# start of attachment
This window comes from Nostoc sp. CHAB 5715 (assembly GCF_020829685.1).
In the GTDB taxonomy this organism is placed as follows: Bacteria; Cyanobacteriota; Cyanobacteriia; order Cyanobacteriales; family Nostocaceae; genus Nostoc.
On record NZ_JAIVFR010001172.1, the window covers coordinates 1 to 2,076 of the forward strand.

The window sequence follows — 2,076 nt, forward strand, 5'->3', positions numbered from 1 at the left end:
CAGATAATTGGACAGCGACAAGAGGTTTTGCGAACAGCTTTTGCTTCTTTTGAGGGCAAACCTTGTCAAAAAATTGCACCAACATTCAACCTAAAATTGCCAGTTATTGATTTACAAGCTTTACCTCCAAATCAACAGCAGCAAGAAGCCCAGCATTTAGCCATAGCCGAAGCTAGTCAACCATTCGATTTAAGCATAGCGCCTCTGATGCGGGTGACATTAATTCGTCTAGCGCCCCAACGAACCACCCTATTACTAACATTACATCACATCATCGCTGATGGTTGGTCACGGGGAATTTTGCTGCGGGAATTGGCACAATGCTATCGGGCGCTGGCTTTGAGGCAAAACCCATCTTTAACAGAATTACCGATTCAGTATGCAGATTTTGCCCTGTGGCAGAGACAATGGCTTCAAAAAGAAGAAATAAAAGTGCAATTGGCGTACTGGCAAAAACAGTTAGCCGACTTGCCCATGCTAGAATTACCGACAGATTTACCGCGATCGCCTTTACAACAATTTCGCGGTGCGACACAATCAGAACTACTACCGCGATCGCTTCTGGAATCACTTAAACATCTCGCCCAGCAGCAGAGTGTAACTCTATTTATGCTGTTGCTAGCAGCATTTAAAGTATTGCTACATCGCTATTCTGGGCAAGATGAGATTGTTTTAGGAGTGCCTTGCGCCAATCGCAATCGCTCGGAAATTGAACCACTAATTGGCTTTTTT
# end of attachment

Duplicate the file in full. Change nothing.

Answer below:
This window comes from Nostoc sp. CHAB 5715 (assembly GCF_020829685.1).
In the GTDB taxonomy this organism is placed as follows: Bacteria; Cyanobacteriota; Cyanobacteriia; order Cyanobacteriales; family Nostocaceae; genus Nostoc.
On record NZ_JAIVFR010001172.1, the window covers coordinates 1 to 2,076 of the forward strand.

The window sequence follows — 2,076 nt, forward strand, 5'->3', positions numbered from 1 at the left end:
CAGATAATTGGACAGCGACAAGAGGTTTTGCGAACAGCTTTTGCTTCTTTTGAGGGCAAACCTTGTCAAAAAATTGCACCAACATTCAACCTAAAATTGCCAGTTATTGATTTACAAGCTTTACCTCCAAATCAACAGCAGCAAGAAGCCCAGCATTTAGCCATAGCCGAAGCTAGTCAACCATTCGATTTAAGCATAGCGCCTCTGATGCGGGTGACATTAATTCGTCTAGCGCCCCAACGAACCACCCTATTACTAACATTACATCACATCATCGCTGATGGTTGGTCACGGGGAATTTTGCTGCGGGAATTGGCACAATGCTATCGGGCGCTGGCTTTGAGGCAAAACCCATCTTTAACAGAATTACCGATTCAGTATGCAGATTTTGCCCTGTGGCAGAGACAATGGCTTCAAAAAGAAGAAATAAAAGTGCAATTGGCGTACTGGCAAAAACAGTTAGCCGACTTGCCCATGCTAGAATTACCGACAGATTTACCGCGATCGCCTTTACAACAATTTCGCGGTGCGACACAATCAGAACTACTACCGCGATCGCTTCTGGAATCACTTAAACATCTCGCCCAGCAGCAGAGTGTAACTCTATTTATGCTGTTGCTAGCAGCATTTAAAGTATTGCTACATCGCTATTCTGGGCAAGATGAGATTGTTTTAGGAGTGCCTTGCGCCAATCGCAATCGCTCGGAAATTGAACCACTAATTGGCTTTTTT